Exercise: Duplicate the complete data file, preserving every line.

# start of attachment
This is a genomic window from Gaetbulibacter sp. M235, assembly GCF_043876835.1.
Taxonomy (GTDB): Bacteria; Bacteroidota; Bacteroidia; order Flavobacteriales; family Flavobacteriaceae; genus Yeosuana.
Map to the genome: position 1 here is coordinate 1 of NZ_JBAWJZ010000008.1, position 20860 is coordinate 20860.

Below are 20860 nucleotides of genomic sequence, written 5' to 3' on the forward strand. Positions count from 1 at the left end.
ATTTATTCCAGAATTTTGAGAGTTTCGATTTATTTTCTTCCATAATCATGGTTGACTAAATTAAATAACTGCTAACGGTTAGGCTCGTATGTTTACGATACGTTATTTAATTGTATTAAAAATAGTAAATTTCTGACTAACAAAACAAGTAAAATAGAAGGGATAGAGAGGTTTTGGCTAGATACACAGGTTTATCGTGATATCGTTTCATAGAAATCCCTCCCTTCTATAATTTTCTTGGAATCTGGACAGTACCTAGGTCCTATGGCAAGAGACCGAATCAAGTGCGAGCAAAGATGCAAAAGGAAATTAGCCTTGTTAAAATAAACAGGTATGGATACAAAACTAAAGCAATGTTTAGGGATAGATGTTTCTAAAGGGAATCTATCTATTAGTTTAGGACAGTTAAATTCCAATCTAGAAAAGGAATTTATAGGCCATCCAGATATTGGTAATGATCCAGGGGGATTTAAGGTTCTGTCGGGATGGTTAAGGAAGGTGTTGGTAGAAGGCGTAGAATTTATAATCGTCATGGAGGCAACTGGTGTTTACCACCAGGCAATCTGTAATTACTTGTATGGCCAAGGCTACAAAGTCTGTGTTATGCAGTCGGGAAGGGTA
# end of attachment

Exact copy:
This is a genomic window from Gaetbulibacter sp. M235, assembly GCF_043876835.1.
Taxonomy (GTDB): Bacteria; Bacteroidota; Bacteroidia; order Flavobacteriales; family Flavobacteriaceae; genus Yeosuana.
Map to the genome: position 1 here is coordinate 1 of NZ_JBAWJZ010000008.1, position 20860 is coordinate 20860.

Below are 20860 nucleotides of genomic sequence, written 5' to 3' on the forward strand. Positions count from 1 at the left end.
ATTTATTCCAGAATTTTGAGAGTTTCGATTTATTTTCTTCCATAATCATGGTTGACTAAATTAAATAACTGCTAACGGTTAGGCTCGTATGTTTACGATACGTTATTTAATTGTATTAAAAATAGTAAATTTCTGACTAACAAAACAAGTAAAATAGAAGGGATAGAGAGGTTTTGGCTAGATACACAGGTTTATCGTGATATCGTTTCATAGAAATCCCTCCCTTCTATAATTTTCTTGGAATCTGGACAGTACCTAGGTCCTATGGCAAGAGACCGAATCAAGTGCGAGCAAAGATGCAAAAGGAAATTAGCCTTGTTAAAATAAACAGGTATGGATACAAAACTAAAGCAATGTTTAGGGATAGATGTTTCTAAAGGGAATCTATCTATTAGTTTAGGACAGTTAAATTCCAATCTAGAAAAGGAATTTATAGGCCATCCAGATATTGGTAATGATCCAGGGGGATTTAAGGTTCTGTCGGGATGGTTAAGGAAGGTGTTGGTAGAAGGCGTAGAATTTATAATCGTCATGGAGGCAACTGGTGTTTACCACCAGGCAATCTGTAATTACTTGTATGGCCAAGGCTACAAAGTCTGTGTTATGCAGTCGGGAAGGGTA